On a similar note, you will also have problems playing these movies on your computer with an internal Blu-ray or HD-DVD drive. If you don’t upgrade to an HDCP compliant video card and monitor, you’re screwed. An HDCP compatible video card is different than a compliant one, and will not work.

AACS means that Blu-ray and HD-DVD will never be compatible with free software, affecting nearly everyone that wants to view these movies on their computer but isn’t running Windows or Mac OS X. While this is a minority of computer users, they should not be ignored. Some might say history is doomed to repeat itself.

MUCH more on the site.

EDIT: Be sure to check out the links. Here’s a sample from one of the links (HD DVD Part 2 on page 2. Just a small portion of this two page interview with Mark Knox):

CEN: How is this different from what’s on Blu-ray?

Knox: There is an option, and apparently this is not a requirement, but there’s an option that the content owner can use an additional technology, which Blu-ray calls “BD Plus,” which my understanding came from another company called CRI, Cryptography Research Inc. The idea of BD Plus is over and above everything that AACS does, that the content owner can essentially write an anti-spyware program and put it on to the content disk. Then, that program is in a language that is run by what’s known as a virtual machine that resides within the Blu-ray player. You can think of it like Java running in your browser, for example. So in this case, the content disk would run this program in it with a sniffer on your machine and try to determine whether you’ve been a bad boy or not. If it thinks you’ve been a bad boy, it will refuse to play that disk. Exactly how it does that — exactly what Blu-ray needs to do to those players to enable this virtual machine — is not terribly clear. But what I can tell you is when that third-party company approached both the AACS committee and the DVD forum suggesting that they include that technology is part of those standards, both of those parties said no way, José.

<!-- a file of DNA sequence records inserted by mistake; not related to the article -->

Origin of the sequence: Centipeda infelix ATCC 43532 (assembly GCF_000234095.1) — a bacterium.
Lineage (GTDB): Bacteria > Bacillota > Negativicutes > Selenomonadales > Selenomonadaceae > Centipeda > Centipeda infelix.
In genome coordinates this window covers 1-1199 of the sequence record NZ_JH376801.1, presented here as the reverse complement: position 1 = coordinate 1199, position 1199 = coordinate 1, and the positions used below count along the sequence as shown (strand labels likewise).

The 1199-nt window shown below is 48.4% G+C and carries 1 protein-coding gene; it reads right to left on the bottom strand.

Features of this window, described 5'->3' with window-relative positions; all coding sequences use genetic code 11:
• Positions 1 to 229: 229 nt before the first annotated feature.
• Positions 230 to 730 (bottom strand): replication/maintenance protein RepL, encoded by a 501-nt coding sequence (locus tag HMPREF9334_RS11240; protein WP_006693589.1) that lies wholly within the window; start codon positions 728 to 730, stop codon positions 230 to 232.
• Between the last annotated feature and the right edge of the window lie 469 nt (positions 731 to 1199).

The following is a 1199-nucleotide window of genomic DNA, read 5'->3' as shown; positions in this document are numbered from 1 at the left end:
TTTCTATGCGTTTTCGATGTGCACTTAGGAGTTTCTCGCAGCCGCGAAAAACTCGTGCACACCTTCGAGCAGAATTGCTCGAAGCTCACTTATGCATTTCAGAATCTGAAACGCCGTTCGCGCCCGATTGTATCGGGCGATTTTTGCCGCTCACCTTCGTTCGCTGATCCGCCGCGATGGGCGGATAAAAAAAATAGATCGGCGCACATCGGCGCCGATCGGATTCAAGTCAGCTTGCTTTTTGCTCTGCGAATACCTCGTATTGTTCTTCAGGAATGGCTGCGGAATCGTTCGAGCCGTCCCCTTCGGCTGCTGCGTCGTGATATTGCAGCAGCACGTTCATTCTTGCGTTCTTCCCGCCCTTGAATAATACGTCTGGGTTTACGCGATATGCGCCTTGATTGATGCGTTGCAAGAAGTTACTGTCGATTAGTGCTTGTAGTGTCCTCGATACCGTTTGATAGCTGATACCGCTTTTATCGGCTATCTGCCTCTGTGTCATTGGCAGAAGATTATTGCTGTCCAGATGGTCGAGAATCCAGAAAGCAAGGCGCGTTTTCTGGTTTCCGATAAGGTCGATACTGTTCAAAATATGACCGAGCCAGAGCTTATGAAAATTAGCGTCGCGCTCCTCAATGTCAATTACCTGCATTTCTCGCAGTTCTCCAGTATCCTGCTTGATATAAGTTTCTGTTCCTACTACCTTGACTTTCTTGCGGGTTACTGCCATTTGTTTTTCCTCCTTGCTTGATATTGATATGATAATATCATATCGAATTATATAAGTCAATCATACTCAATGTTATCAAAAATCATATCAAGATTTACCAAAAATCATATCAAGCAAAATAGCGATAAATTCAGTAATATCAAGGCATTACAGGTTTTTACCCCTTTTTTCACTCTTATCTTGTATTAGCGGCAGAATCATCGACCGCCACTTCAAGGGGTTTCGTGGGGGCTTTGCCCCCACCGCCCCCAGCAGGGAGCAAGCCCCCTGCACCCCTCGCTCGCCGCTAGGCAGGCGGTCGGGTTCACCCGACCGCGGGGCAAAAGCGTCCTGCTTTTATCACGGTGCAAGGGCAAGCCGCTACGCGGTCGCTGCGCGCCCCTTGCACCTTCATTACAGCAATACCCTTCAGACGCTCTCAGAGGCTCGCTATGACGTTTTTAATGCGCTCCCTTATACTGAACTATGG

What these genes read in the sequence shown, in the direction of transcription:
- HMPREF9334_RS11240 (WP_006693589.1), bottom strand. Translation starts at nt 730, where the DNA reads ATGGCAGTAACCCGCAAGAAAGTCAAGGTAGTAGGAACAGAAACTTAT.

CEN: But proponents of Blu-ray might say that you’re just planting fear, uncertainty and doubt here. They would probably give me a pretty good answer if I asked them how that system works, wouldn’t they?

Knox: They probably would, and if that pretty good answer includes a full specification on BD Plus, I’d love to get a copy.

CEN: Because they’re not offering the full spec, that’s what you’re saying?

Knox: No, they’re not offering that. We do have fears and doubts, because fear and doubt is created by uncertainty. What we do know, though, is, many, many months ago, more than a year ago, CRI did make a very detailed technical proposal that said how that works. At that time, the engineers within the AACS, and the engineers in the technical working groups in the DVD Forum declined to adopt that technology because they were concerned that the virtual machine idea could ultimately open up windows for people to get at the guts of the system, and potentially compromise the robustness and security of AACS.

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Comments on: "DRM – Defective By Design" (1)

  1. […] (and that’s just one example. See our Defective By Design posting. […]